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Last Updated: Friday, 18 August 2006, 05:50 GMT 06:50 UK
City honours VC winner's heroism
James Magennis was recognised for his bravery in WWII
James Magennis was recognised for his bravery in WWII
Belfast is to honour the achievements of the only person from the city to win a Victoria Cross during WWII.

Seaman James Magennis took part in the midget submarine attack on the Japanese warship, Takao, in 1945.

In 1999, Belfast City Council erected a stone and bronze memorial to Magennis in the grounds of the City Hall.

On Friday, the council and the Northern Ireland branch of the Submariners Association co-hosted a dinner to honour Magennis's heroic actions.

The dinner was attended by former and serving submariners from all over the British Isles, and is to be followed the next morning by a wreath laying ceremony at the Magennis Memorial in the grounds of City Hall.

The Takao, badly crippled in an earlier torpedo attack, was guarding the entrance to Singapore harbour, and stood in the way of the Allied bid to reclaim the city.

During the daring mission to sink it, Magennis had to leave the submarine to clean the hull of the ship so the limpet mines would attach and then manually release one of the mines which would not detach from their craft, the X23.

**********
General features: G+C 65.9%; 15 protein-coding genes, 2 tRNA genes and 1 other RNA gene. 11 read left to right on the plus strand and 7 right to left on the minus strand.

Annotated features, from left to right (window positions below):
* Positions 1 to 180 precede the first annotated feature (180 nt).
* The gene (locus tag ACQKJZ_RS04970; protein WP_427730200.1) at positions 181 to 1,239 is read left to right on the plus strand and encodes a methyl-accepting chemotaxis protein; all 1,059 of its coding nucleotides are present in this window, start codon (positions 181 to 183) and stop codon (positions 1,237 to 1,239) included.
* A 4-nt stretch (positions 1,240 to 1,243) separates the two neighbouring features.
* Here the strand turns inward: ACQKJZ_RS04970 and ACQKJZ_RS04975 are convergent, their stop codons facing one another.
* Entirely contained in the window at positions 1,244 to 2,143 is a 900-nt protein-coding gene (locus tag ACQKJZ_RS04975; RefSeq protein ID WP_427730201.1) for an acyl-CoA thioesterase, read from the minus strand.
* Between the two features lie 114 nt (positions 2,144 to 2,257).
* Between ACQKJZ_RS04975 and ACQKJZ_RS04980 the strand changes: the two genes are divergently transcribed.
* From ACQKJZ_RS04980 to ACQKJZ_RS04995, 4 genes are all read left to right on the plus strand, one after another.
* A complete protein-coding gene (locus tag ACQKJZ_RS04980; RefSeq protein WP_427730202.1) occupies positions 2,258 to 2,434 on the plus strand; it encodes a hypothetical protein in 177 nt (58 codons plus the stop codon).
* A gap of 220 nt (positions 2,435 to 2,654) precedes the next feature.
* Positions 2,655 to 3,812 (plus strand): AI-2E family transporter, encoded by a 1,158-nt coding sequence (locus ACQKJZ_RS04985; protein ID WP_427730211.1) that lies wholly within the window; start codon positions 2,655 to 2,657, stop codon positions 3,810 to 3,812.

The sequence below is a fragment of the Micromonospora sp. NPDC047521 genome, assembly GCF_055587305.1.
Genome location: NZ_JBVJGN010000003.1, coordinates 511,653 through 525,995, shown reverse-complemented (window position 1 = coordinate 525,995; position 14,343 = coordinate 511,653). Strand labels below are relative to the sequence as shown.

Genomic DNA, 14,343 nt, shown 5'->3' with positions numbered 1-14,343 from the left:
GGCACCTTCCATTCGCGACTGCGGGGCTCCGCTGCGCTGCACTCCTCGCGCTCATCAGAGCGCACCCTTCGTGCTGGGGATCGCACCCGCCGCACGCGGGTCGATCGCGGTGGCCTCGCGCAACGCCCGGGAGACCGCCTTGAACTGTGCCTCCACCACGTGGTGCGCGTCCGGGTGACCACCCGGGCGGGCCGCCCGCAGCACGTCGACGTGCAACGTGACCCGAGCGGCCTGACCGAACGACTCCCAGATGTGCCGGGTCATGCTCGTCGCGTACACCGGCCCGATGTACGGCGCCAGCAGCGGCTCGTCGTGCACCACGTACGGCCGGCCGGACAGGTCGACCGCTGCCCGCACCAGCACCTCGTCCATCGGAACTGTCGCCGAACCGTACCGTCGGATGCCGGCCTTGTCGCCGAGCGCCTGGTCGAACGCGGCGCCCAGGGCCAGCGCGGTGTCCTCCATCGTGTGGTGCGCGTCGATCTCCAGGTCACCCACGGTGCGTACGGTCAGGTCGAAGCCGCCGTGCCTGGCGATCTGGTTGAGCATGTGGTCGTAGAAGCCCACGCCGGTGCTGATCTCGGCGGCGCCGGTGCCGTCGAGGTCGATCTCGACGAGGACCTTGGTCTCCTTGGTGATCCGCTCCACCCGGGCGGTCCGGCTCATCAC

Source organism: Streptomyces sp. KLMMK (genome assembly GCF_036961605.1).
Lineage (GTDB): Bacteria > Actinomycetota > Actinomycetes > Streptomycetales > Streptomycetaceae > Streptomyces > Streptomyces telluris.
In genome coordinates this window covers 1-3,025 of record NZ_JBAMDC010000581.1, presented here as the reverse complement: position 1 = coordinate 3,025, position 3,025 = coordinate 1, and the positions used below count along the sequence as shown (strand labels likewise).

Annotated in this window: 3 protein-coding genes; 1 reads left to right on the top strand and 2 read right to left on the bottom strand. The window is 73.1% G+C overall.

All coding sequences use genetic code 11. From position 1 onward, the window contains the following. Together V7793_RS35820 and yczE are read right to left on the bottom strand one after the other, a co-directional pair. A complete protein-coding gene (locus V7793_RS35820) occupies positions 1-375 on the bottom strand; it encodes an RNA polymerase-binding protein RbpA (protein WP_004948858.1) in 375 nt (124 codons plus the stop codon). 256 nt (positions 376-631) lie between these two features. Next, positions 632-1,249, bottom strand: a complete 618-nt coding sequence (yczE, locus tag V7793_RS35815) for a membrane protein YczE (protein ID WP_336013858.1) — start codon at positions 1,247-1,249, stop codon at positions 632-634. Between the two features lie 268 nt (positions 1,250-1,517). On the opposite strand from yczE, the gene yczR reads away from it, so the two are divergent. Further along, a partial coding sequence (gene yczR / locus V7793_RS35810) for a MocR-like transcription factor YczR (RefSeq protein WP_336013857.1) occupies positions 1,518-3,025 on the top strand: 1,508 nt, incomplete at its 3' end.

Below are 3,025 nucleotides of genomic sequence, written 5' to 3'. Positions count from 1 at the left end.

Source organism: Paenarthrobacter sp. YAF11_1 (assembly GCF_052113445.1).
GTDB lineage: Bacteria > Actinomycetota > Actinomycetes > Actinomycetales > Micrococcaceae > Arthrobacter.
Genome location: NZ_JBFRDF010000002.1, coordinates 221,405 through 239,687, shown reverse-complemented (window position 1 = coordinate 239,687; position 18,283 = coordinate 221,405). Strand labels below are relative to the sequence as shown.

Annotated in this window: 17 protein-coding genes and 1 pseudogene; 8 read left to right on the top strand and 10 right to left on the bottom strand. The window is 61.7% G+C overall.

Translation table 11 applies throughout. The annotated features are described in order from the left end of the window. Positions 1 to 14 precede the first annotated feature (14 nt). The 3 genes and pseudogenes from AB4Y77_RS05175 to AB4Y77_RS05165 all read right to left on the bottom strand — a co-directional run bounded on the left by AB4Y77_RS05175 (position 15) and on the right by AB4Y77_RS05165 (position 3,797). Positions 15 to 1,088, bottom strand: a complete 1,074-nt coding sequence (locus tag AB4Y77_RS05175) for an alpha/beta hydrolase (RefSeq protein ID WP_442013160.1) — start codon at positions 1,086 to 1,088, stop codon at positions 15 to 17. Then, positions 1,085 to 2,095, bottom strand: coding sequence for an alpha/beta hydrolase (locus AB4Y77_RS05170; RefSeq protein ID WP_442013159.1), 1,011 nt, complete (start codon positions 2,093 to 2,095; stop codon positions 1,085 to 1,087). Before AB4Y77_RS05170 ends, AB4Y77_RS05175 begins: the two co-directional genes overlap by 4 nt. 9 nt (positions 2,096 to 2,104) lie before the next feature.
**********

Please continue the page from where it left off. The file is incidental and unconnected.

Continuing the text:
Magennis memorial, Belfast
A stone and bronze memorial was erected in 1999

The mines and high explosives detonated as planned and Takao settled upright on the bottom of the harbour.

This was the first time a naval diver had successfully exited and re-entered an X craft not just once but three times.

Magennis was awarded the Victoria Cross for his role in the attack.

Lieutenant Ian Frazer, who commanded the vessel, also won the VC for his part and the other two members of the crew received lesser awards.

This was not the first dangerous attack in which Magennis had taken part, as he already had a Mention in Dispatches for his part in the attack on the German battleship Tirpitz earlier in the war.

When asked why he did the things that he had done, his modest reply was that he was only doing the job he had trained for.

At Saturday's ceremony Magennis's son, Paul, will lead the proceedings by laying the first wreath.

Lord Mayor Pat McCarthy also will lay a wreath on behalf of the people of Belfast.

A display of memorial artefacts relating to J.J. Magennis also will be on show inside the City Hall during the day, and members of the Submarine Association, and Magennis` biographer, George Fleming, will be on hand to answer any questions.


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